political offense.
    
    {State rights}, or {States' rights}, the rights of the
       several independent States, as distinguished from the
       rights of the Federal government. It has been a question
       as to what rights have been vested in the general
       government. [U.S.]
    
    {State's evidence}. See {Probator}, 2, and under {Evidence}.
    
    
    {State sword}, a sword used on state occasions, being borne
       before a sovereign by an attendant of high rank.
    
    {State trial}, a trial of a person for a political offense.
    
    
    {States of the Church}. See under {Ecclesiastical}.
    
    Syn: {State}, {Situation}, {Condition}.
    
    Usage: State is the generic term, and denotes in general the
           mode in which a thing stands or exists. The situation
           of a thing is its state in reference to external
           objects and influences; its condition is its internal
           state, or what it is in itself considered. Our
           situation is good or bad as outward things bear
           favorably or unfavorably upon us; our condition is
           good or bad according to the state we are actually in
           as respects our persons, families, property, and other
           things which comprise our sources of enjoyment.
    
                 I do not, brother, Infer as if I thought my
                 sister's state Secure without all doubt or
                 controversy.                      --Milton.
    
                 We hoped to enjoy with ease what, in our
                 situation, might be called the luxuries of life.
                                                   --Cock.
    
                 And, O, what man's condition can be worse Than
                 his whom plenty starves and blessings curse?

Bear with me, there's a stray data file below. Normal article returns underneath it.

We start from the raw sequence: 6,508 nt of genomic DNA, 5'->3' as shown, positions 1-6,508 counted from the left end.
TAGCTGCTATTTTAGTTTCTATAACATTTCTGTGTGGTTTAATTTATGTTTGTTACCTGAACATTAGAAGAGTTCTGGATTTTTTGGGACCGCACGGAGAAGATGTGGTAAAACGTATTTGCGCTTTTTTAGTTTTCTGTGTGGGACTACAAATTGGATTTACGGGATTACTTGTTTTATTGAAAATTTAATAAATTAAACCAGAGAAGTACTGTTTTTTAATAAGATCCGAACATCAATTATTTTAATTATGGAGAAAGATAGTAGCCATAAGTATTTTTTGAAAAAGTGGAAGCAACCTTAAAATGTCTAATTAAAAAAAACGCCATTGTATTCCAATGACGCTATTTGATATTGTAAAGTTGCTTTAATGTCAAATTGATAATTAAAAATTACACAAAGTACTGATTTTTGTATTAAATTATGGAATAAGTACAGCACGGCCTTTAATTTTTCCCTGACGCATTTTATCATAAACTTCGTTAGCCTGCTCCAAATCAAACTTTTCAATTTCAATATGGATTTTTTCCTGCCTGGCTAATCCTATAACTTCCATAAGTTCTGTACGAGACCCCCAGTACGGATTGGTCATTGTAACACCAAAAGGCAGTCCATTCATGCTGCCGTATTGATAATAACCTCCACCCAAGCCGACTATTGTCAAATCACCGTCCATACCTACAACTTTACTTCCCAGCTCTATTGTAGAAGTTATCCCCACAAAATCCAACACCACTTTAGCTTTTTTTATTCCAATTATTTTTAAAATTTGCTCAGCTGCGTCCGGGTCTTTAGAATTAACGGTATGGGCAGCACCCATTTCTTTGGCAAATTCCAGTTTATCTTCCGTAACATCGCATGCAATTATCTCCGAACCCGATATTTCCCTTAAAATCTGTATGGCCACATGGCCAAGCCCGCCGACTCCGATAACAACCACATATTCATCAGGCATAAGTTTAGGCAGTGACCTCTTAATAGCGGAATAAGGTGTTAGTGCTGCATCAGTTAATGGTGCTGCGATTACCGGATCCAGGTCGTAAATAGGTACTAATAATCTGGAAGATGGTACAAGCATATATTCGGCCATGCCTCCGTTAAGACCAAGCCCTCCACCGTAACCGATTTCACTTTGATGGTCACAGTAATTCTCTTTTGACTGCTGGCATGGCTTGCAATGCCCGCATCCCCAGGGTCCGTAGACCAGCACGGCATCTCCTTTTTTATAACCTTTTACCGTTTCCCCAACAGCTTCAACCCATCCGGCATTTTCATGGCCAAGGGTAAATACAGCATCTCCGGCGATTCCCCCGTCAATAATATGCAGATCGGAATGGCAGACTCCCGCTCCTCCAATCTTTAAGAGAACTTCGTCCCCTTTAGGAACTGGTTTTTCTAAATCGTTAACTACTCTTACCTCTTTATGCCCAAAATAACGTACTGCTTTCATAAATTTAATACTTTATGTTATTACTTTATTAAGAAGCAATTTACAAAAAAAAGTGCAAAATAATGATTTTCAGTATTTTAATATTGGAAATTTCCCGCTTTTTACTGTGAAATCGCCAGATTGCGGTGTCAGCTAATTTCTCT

--Cowley.
    
    
  2. \State\, a.
    1. Stately. [Obs.] --Spenser.
    
    2. Belonging to the state, or body politic; public.
    
    
  3. \State\, v. t. [imp. & p. p. {Stated}; p. pr. & vb. n.
    {Stating}.]
    1. To set; to settle; to establish. [R.]
    
             I myself, though meanest stated, And in court now
             almost hated.                         --Wither.
    
             Who calls the council, states the certain day.
                                                   --Pope.
    
    2. To express the particulars of; to set down in detail or in
       gross; to represent fully in words; to narrate; to recite;
       as, to state the facts of a case, one's opinion, etc.
    
    {To state it}. To assume state or dignity. [Obs.] ``Rarely
       dressed up, and taught to state it.'' --Beau. & Fl.
    
    
  4. \State\, n.
    A statement; also, a document containing a statement. [R.]
    --Sir W. Scott.
    
    
 
Computing Dictionary
 
 Definition: 

How something is; its configuration, attributes, condition, or information content. The state of a system is usually temporary (i.e. it changes with time) and volatile (i.e. it will be lost or reset to some initial state if the system is switched off).

A state may be considered to be a point in some space of all possible states. A simple example is a light, which is either on or off. A complex example is the electrical activation in a human brain while solving a problem.

In computing and related fields, states, as in the light example, are often modelled as being discrete (rather than continuous) and the transition from one state to another is considered to be instantaneous. Another (related) property of a system is the number of possible states it may exhibit. This may be finite or infinite. A common model for a system with a finite number of discrete state is a finite state machine.

[jargon file]

 
Glossary
 
 Definition: a term used to describe a social formation defined by distinct territorial boundedness, and characterized by strong central government in which the operation of political power is sanctioned by legitimate force. In cultural evolutionist models, it ranks second only to the empire as the most complex societal development stage.